34 of 37 people found the following review helpful
Brilliant and challenging.,
By A Customer
This review is from: Sites of Memory, Sites of Mourning: The Great War in European Cultural History (Canto) (Paperback)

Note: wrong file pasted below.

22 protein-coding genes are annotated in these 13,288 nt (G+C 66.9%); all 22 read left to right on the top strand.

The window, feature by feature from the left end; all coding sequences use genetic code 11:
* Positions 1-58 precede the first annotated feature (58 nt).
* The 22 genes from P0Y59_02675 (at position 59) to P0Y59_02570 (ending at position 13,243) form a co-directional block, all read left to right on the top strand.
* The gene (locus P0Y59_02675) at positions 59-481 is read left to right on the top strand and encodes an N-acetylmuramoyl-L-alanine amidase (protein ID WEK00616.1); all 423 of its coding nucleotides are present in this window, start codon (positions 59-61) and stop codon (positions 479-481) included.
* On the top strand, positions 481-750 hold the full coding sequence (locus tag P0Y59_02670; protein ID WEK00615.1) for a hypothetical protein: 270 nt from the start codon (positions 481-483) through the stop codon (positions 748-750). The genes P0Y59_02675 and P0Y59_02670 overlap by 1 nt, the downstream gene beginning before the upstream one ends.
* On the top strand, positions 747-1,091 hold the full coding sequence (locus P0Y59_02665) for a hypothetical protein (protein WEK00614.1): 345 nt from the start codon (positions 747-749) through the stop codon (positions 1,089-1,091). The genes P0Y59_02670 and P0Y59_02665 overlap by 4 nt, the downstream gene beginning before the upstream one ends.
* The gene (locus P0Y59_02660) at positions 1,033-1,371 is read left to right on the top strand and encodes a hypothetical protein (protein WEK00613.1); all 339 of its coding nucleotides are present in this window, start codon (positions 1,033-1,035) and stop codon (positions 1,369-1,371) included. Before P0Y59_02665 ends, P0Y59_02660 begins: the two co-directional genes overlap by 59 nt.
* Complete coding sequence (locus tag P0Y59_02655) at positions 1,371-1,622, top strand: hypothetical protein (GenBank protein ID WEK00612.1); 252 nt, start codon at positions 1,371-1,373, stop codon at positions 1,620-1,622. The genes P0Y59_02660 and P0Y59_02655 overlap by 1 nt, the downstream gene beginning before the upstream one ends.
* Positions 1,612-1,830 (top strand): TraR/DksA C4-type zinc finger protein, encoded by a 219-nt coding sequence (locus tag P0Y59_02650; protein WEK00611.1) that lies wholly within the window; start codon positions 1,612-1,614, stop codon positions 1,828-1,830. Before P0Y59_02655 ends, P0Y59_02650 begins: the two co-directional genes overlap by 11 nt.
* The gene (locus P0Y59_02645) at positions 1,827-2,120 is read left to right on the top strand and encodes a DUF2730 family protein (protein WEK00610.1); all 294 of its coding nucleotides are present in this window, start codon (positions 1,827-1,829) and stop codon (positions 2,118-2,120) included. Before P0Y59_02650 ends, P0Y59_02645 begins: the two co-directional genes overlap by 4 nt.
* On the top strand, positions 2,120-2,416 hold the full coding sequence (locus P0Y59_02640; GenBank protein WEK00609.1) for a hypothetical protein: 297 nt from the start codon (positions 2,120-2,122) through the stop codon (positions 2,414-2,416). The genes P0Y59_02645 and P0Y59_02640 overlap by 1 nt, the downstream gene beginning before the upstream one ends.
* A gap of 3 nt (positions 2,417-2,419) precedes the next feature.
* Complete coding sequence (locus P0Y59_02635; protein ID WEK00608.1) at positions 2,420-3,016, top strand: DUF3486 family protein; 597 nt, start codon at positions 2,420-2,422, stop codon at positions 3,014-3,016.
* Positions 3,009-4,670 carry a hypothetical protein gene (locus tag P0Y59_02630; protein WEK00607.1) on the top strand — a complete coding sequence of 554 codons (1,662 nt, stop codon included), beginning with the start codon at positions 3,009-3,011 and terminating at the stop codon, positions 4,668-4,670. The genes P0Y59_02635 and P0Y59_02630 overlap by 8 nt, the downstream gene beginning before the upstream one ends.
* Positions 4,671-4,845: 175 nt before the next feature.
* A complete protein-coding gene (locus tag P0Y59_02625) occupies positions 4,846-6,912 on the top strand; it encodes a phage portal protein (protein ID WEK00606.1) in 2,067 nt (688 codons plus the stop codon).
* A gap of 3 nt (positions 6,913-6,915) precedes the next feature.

This most important and very well written book challenges the predominant tradition in the (Anglo-Saxon) cultural history of the First World War that considers the war as a fundamental and abrupt caesura in European cultural history, giving birth to modernity. This view is exemplified by much-read and hugely influential books as Fussell's seminal 'The Great War and Modern Memory', Hynes' 'A War Imagined' and Eksteins' 'Rites of Spring'. In contrast with these works, Winter carefully avoids taking elite culture and art developments for changes in the society at large. His focus is on the everyday lived effects that the war produced all over Europe: the problem of how to overcome the trauma of war and come to terms with the grief felt by the unprecedented loss of kin and friends. The major argument is that traditional idioms were still capable of giving sense to the slaughter and thus warding off a symbolic collapse; more modernist idioms that stressed the senselessness of war, in contrast, could not heal the trauma. Winter's point is very well developed, using a broad range of examples and resources. Another major achievement is putting monuments (sites of memory) in their contemporary lived social and cultural context, seeing them first and foremost as sites of mourning, rather than viewing them as expressions of patriotism or pacifism. Although the link between the first and the second world war in Germany could have been more developed, the explicitly comparative perspective (restricted to Britain, France and Germany) is extremely valuable, and much-needed. A must-have-read.
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